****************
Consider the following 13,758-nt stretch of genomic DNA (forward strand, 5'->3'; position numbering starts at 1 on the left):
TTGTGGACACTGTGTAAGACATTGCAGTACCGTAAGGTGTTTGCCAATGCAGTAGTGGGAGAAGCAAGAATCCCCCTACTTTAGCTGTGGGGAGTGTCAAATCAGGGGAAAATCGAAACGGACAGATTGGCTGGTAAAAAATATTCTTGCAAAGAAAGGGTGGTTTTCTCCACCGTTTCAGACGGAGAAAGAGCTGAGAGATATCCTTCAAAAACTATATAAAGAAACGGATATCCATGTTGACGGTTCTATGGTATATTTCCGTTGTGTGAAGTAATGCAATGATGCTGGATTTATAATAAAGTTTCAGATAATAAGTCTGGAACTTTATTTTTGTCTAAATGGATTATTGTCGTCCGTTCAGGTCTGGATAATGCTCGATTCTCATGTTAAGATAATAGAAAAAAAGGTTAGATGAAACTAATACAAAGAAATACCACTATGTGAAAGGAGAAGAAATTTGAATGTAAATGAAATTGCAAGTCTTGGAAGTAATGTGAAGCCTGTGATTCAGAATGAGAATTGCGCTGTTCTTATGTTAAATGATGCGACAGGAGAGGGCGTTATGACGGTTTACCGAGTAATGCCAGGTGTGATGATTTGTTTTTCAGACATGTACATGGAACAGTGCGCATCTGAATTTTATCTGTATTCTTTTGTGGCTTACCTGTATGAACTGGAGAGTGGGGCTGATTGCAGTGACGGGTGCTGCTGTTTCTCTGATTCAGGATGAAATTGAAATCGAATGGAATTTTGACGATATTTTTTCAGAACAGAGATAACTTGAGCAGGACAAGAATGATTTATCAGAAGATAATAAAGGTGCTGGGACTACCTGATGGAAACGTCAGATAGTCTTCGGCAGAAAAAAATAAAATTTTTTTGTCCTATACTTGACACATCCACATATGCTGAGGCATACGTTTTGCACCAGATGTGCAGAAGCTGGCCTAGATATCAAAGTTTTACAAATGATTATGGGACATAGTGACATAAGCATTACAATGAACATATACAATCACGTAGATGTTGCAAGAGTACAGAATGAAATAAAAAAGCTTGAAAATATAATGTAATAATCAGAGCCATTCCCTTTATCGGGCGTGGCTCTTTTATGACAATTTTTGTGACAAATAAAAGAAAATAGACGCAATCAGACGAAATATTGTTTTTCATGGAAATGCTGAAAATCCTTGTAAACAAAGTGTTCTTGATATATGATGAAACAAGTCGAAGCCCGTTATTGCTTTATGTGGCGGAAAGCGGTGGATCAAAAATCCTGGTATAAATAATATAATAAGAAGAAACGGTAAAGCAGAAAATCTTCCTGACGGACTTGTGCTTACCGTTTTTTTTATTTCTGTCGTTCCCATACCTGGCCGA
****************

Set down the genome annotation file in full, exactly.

Consider the following 13,758-nt stretch of genomic DNA (forward strand, 5'->3'; position numbering starts at 1 on the left):
TTGTGGACACTGTGTAAGACATTGCAGTACCGTAAGGTGTTTGCCAATGCAGTAGTGGGAGAAGCAAGAATCCCCCTACTTTAGCTGTGGGGAGTGTCAAATCAGGGGAAAATCGAAACGGACAGATTGGCTGGTAAAAAATATTCTTGCAAAGAAAGGGTGGTTTTCTCCACCGTTTCAGACGGAGAAAGAGCTGAGAGATATCCTTCAAAAACTATATAAAGAAACGGATATCCATGTTGACGGTTCTATGGTATATTTCCGTTGTGTGAAGTAATGCAATGATGCTGGATTTATAATAAAGTTTCAGATAATAAGTCTGGAACTTTATTTTTGTCTAAATGGATTATTGTCGTCCGTTCAGGTCTGGATAATGCTCGATTCTCATGTTAAGATAATAGAAAAAAAGGTTAGATGAAACTAATACAAAGAAATACCACTATGTGAAAGGAGAAGAAATTTGAATGTAAATGAAATTGCAAGTCTTGGAAGTAATGTGAAGCCTGTGATTCAGAATGAGAATTGCGCTGTTCTTATGTTAAATGATGCGACAGGAGAGGGCGTTATGACGGTTTACCGAGTAATGCCAGGTGTGATGATTTGTTTTTCAGACATGTACATGGAACAGTGCGCATCTGAATTTTATCTGTATTCTTTTGTGGCTTACCTGTATGAACTGGAGAGTGGGGCTGATTGCAGTGACGGGTGCTGCTGTTTCTCTGATTCAGGATGAAATTGAAATCGAATGGAATTTTGACGATATTTTTTCAGAACAGAGATAACTTGAGCAGGACAAGAATGATTTATCAGAAGATAATAAAGGTGCTGGGACTACCTGATGGAAACGTCAGATAGTCTTCGGCAGAAAAAAATAAAATTTTTTTGTCCTATACTTGACACATCCACATATGCTGAGGCATACGTTTTGCACCAGATGTGCAGAAGCTGGCCTAGATATCAAAGTTTTACAAATGATTATGGGACATAGTGACATAAGCATTACAATGAACATATACAATCACGTAGATGTTGCAAGAGTACAGAATGAAATAAAAAAGCTTGAAAATATAATGTAATAATCAGAGCCATTCCCTTTATCGGGCGTGGCTCTTTTATGACAATTTTTGTGACAAATAAAAGAAAATAGACGCAATCAGACGAAATATTGTTTTTCATGGAAATGCTGAAAATCCTTGTAAACAAAGTGTTCTTGATATATGATGAAACAAGTCGAAGCCCGTTATTGCTTTATGTGGCGGAAAGCGGTGGATCAAAAATCCTGGTATAAATAATATAATAAGAAGAAACGGTAAAGCAGAAAATCTTCCTGACGGACTTGTGCTTACCGTTTTTTTTATTTCTGTCGTTCCCATACCTGGCCGA